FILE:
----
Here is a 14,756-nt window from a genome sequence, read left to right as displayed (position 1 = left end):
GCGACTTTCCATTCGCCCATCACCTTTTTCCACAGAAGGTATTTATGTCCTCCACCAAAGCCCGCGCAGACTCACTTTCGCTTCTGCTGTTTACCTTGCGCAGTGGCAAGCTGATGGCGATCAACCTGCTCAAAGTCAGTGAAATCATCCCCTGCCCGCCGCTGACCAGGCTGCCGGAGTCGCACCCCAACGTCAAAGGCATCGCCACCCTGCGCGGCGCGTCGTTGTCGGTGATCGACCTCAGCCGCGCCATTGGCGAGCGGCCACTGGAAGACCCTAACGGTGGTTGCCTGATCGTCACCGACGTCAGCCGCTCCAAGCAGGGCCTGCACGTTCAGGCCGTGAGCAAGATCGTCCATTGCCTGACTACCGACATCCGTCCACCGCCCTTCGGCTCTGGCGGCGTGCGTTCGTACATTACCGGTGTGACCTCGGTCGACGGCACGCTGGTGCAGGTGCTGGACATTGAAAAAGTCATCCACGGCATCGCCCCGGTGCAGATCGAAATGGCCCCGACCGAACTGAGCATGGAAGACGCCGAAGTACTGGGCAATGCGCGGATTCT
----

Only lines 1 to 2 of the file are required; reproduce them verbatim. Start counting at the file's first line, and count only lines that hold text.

Here is a 14,756-nt window from a genome sequence, read left to right as displayed (position 1 = left end):
GCGACTTTCCATTCGCCCATCACCTTTTTCCACAGAAGGTATTTATGTCCTCCACCAAAGCCCGCGCAGACTCACTTTCGCTTCTGCTGTTTACCTTGCGCAGTGGCAAGCTGATGGCGATCAACCTGCTCAAAGTCAGTGAAATCATCCCCTGCCCGCCGCTGACCAGGCTGCCGGAGTCGCACCCCAACGTCAAAGGCATCGCCACCCTGCGCGGCGCGTCGTTGTCGGTGATCGACCTCAGCCGCGCCATTGGCGAGCGGCCACTGGAAGACCCTAACGGTGGTTGCCTGATCGTCACCGACGTCAGCCGCTCCAAGCAGGGCCTGCACGTTCAGGCCGTGAGCAAGATCGTCCATTGCCTGACTACCGACATCCGTCCACCGCCCTTCGGCTCTGGCGGCGTGCGTTCGTACATTACCGGTGTGACCTCGGTCGACGGCACGCTGGTGCAGGTGCTGGACATTGAAAAAGTCATCCACGGCATCGCCCCGGTGCAGATCGAAATGGCCCCGACCGAACTGAGCATGGAAGACGCCGAAGTACTGGGCAATGCGCGGATTCT